Fr. Seraphim Rose (1934 – 1982)

Fr. Seraphim (Rose) of Platina

Fr. Seraphim (Rose) of Platina

Fr. Seraphim was an inspiration for thousands of people. He gave some of the most inspiring sermons ever uttered in the English language. His constant counsel was: “Never excuse yourself. If you must, or think you must, give way to a weakness, then be certain to recognize it as a weakness and a sin. But see your own faults and condemn not your brother!”

During the latter portion of his life, Fr. Seraphim continually emphasized the need for spiritual attentiveness in preparation for struggles to come. He seemed to have an awareness, a foreknowledge of apocalyptic times ahead. His message was conveyed in a well-known phrase: “It is later than you think!”

In conversation he was the proverbial “man of few words”. He had no interest in idle chatter, seldom expressed a personal preference for anything, and disliked fakery of all kinds, often speaking of the “Disneyland mentality” of America which was making it impossible for people to seek and find the truth.

It should be noted, however, that his apostleship — to Russia or to any other nation into whose languages his works are translated — did not emerge until he finished his earthly sojourn: he died in September, 1982 at the age of 48, and the twentieth anniversary of his untimely death is solemnly observed these days all over the globe. And here on earth he lived in a tiny Orthodox monastic community in the mountains of North California, constantly immersed into the church service cycle, into research, writing, editing and publishing work, translating treasures of Christian heritage into English, responding to letters from readers and inquirers, attending to the daily needs like gardening, firewood, truck engine and printing equipment, and praying in silence.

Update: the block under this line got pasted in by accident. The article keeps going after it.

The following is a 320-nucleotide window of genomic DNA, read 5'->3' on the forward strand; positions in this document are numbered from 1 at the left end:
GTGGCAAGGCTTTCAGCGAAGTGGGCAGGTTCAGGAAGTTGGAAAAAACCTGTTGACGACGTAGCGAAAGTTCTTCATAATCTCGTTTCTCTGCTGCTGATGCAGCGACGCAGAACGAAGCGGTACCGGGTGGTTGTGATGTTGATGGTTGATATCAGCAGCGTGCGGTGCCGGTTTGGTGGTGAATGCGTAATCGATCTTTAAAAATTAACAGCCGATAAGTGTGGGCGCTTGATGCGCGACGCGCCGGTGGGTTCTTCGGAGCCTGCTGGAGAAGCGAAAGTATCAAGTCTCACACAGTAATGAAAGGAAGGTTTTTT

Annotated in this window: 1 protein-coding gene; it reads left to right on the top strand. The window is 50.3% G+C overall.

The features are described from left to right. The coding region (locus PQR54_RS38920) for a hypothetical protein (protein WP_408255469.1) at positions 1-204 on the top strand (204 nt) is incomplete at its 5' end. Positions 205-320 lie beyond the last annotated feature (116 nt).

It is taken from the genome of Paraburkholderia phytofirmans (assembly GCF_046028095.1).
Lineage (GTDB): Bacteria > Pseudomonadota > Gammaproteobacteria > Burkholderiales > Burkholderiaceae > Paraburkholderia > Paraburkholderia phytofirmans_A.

The death of Fr. Seraphim produced a spiritual phenomenon untold of in our times. Lying in state in a crude wooden coffin in the humble monastery church, not only did the body remain soft and life-like in the summer heat, but so comforting was his face that one could not bear to cover it, in the traditional monastic way. Even children could hardly move away from the coffin, since the body brought such internal peace and suggested such love. Everyone was aware that, in our times, among us, a holy man had left in his body a phenomenon that challenges science and our hearts.

http://www.orthodoxphotos.com/Orthodox_Elders/Various/Fr._Seraphim_Rose/index.shtml

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2 Responses to “Fr. Seraphim Rose (1934 – 1982)”


  1. 1 site May 29, 2012 at 5:05 pm

    I had been wondering if you ever thought of changing the design of your blog? Its very well written; I really like what youve got to state. But maybe you can include a a bit more in the way of content so people could connect with it better. You have got an awful lot of text for only having one or two photos. Maybe you could space it out better?


  1. 1 Is Conversion to Orthodoxy Escapist? A Response to Pastor Steven Wedgeworth | Orthodox-Reformed Bridge Trackback on May 18, 2013 at 11:39 pm

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